Stuart Freen is a JD candidate at Osgoode Hall Law School.
Earlier this month a joint team of researchers from the Information Warfare Monitor and the Shadowserver Foundation released a new report entitled Shadows in the Cloud. The report details a complex cyber-espionage network operating out of China which has compromised computers and stolen hundreds of files from targets including the Indian government, the Tibetan Government-in-Exile and the Office of the Dalai Lama. More sophisticated than your average hackers, the report reveals how one particular group of anonymous cyber-criminals targeted, hacked, and infiltrated government agencies by exploiting security holes in common software applications and using free social networking services like Facebook, Twitter and Yahoo Mail.
The Shadows report comes a year after the same team released the Tracking GhostNet report which uncovered cyber-espionage activities against the Tibetan government. In many respects Shadows in the Cloud can be considered a continuation of the work started in GhostNet, though it focuses on a different group of hackers with new and updated techniques. Among the authors is Ron Deibert, who recently spoke about cyber warfare at the IP Osgoode/Nathanson Centre Workshop on Media Suppression (watch a video of his presentation here). The report has garnered a fair amount of media attention, perhaps due in part to increased public awareness of cyber-espionage following the Chinese attacks on Google servers in December 2009.
Shadows in the Cloud reveals how Chinese hackers were able to target and compromise numerous computers belonging to nearby governments, with India bearing the brunt of the attacks. While the report is careful not to jump to conclusions regarding the involvement of the Chinese government, it notes the inter-related nature of government, organized crime and the public in some parts of the country. Targets were typically tricked via email or social networking sites into opening infected PDF or Microsoft Office files which would load malicious programs onto their computers. From there, the compromised computers were remotely instructed to upload sensitive documents to online repositories. Notably, the hackers made use of free web services like Twitter and Yahoo Mail to both issue commands to compromised computers and to receive uploaded files.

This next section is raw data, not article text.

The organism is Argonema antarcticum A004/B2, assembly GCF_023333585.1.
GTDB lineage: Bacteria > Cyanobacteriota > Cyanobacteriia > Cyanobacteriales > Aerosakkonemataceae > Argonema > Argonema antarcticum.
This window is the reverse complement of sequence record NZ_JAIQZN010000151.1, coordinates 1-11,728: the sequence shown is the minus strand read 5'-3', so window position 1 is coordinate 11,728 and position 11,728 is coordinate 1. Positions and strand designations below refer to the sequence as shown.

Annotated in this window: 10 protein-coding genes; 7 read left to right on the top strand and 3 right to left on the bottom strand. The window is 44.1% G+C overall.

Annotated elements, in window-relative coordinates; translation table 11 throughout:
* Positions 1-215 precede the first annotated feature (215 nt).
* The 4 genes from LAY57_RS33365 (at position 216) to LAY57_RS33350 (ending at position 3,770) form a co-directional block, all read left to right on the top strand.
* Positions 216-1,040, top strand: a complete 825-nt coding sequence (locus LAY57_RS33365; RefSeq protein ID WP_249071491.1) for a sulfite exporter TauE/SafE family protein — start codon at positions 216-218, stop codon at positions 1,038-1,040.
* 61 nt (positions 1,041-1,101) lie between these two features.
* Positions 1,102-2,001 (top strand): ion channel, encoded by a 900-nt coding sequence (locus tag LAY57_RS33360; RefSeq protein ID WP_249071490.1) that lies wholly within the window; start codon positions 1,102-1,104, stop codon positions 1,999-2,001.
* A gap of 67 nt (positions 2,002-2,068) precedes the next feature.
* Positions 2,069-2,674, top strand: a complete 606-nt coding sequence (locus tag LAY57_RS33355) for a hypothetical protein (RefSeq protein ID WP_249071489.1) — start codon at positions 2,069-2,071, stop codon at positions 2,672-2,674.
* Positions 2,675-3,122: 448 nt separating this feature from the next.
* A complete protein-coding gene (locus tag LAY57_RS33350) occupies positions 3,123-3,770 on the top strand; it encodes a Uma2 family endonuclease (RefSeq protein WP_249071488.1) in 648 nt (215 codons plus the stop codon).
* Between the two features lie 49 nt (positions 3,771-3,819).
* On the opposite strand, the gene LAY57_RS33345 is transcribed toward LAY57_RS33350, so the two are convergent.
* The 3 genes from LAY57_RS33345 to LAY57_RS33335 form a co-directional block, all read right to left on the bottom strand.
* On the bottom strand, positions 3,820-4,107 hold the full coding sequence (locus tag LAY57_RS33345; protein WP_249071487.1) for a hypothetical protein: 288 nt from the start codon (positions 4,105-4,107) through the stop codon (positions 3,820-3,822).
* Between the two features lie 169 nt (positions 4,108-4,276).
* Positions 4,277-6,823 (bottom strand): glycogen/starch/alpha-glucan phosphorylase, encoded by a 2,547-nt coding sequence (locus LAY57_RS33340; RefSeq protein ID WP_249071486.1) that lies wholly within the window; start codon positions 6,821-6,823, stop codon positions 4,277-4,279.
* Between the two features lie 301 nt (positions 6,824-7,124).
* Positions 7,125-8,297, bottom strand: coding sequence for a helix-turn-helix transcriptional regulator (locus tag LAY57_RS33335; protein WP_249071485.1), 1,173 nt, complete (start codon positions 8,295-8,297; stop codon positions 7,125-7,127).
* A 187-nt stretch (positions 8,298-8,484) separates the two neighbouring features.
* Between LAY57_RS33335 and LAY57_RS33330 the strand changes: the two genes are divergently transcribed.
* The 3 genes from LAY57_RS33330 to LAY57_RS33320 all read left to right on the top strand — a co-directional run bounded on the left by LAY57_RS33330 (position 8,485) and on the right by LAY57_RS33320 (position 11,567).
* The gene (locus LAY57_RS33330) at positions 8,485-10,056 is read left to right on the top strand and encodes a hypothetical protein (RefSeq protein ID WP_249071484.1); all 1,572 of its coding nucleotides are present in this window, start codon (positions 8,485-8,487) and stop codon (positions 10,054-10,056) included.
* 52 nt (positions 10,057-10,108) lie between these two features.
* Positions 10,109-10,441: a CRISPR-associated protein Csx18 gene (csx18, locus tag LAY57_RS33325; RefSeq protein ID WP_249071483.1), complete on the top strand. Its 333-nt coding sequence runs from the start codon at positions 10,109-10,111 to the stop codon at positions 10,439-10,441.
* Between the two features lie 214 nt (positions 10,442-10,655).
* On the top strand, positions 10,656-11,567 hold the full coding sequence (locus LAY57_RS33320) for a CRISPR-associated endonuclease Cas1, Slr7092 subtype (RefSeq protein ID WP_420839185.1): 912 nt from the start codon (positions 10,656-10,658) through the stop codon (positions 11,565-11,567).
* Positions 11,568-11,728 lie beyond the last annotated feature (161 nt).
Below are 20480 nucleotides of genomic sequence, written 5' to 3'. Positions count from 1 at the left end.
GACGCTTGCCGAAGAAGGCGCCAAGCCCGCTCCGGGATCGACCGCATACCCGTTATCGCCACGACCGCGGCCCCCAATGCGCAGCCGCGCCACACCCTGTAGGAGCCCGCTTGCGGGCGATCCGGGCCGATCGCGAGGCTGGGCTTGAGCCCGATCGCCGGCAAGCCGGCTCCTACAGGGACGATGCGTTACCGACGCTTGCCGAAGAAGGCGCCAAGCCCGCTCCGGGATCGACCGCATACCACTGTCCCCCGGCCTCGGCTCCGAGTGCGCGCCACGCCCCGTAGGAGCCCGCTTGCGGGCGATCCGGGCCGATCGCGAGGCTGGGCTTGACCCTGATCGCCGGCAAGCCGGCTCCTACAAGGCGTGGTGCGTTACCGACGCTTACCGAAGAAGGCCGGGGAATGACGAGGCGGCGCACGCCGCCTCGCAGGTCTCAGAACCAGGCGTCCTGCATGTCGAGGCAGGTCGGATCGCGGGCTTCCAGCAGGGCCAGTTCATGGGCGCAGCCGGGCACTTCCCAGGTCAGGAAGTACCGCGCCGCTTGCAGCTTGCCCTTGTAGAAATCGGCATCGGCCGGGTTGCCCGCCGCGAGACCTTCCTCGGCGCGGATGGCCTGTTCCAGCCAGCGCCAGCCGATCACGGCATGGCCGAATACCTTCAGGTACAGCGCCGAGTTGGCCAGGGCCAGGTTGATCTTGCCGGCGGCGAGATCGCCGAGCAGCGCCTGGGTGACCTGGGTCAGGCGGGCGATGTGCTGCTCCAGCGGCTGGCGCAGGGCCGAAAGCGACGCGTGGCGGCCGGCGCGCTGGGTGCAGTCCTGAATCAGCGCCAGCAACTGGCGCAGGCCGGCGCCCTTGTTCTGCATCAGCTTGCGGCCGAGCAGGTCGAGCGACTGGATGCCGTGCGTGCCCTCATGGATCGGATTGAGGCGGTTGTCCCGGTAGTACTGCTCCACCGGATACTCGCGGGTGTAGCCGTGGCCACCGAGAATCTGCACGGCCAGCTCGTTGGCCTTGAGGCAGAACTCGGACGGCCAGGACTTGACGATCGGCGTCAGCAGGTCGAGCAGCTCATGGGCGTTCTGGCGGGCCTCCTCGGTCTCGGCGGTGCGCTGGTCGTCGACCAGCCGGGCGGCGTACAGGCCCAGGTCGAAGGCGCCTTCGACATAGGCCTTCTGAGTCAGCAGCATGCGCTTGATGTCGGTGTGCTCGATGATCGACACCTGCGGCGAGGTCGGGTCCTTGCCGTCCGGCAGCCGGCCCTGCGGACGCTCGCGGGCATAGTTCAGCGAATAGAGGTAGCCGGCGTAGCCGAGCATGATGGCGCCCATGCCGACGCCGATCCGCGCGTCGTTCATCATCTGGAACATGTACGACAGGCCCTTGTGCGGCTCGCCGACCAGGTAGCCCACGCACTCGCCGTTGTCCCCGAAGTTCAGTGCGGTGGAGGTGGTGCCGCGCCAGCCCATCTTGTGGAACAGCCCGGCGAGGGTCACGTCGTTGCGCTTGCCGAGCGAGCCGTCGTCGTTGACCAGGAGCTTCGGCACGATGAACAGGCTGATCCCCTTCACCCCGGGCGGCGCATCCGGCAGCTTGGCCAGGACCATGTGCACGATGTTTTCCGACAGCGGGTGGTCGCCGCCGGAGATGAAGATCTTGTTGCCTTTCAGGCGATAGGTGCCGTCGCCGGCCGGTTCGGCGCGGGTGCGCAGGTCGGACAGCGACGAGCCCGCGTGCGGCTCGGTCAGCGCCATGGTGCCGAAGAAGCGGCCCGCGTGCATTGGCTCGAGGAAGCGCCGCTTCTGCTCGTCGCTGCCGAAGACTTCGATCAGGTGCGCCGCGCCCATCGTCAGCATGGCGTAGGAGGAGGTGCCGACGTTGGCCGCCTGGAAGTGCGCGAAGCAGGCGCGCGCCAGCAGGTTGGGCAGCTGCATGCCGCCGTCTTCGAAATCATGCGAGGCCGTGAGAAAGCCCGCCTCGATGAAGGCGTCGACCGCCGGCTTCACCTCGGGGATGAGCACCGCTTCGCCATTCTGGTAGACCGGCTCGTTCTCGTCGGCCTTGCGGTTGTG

While many of the techniques used by the cyber-spies were not new and the actual scope of the espionage was fairly small, what is notable is the targeted approach the hackers took to gathering sensitive government documents. The report notes several specific instances where secret or classified documents were successfully “exfiltrated” from compromised computers. As opposed to the broad, scattered approach taken by traditional hackers who are mostly interested in extracting user passwords and causing havoc, this network was apparently focused on certain government agencies. The report suggests that hacking groups are, for whatever reason, moving from traditional areas of cyber-crime into political espionage.
Reading the report, one is struck by the shadowy and anonymous nature of the hacking community. At only one part of the report is an attacker actually traced back to a real person (who happened to be a university student in Chengdu). As with any illegal activity, the actual scope of cyber-espionage remains a mystery. Similarly, the actual motivations behind the spying remain unclear. It’s hard to tell whether the network the team uncovered is a small part of a larger government program, or simply a bunch of patriotic students with too much time on their hands. Nevertheless, the report provides a thorough and technical view into the workings of this particular network, and raises some important concerns regarding the militarization of the internet and the emergence of cyber-espionage.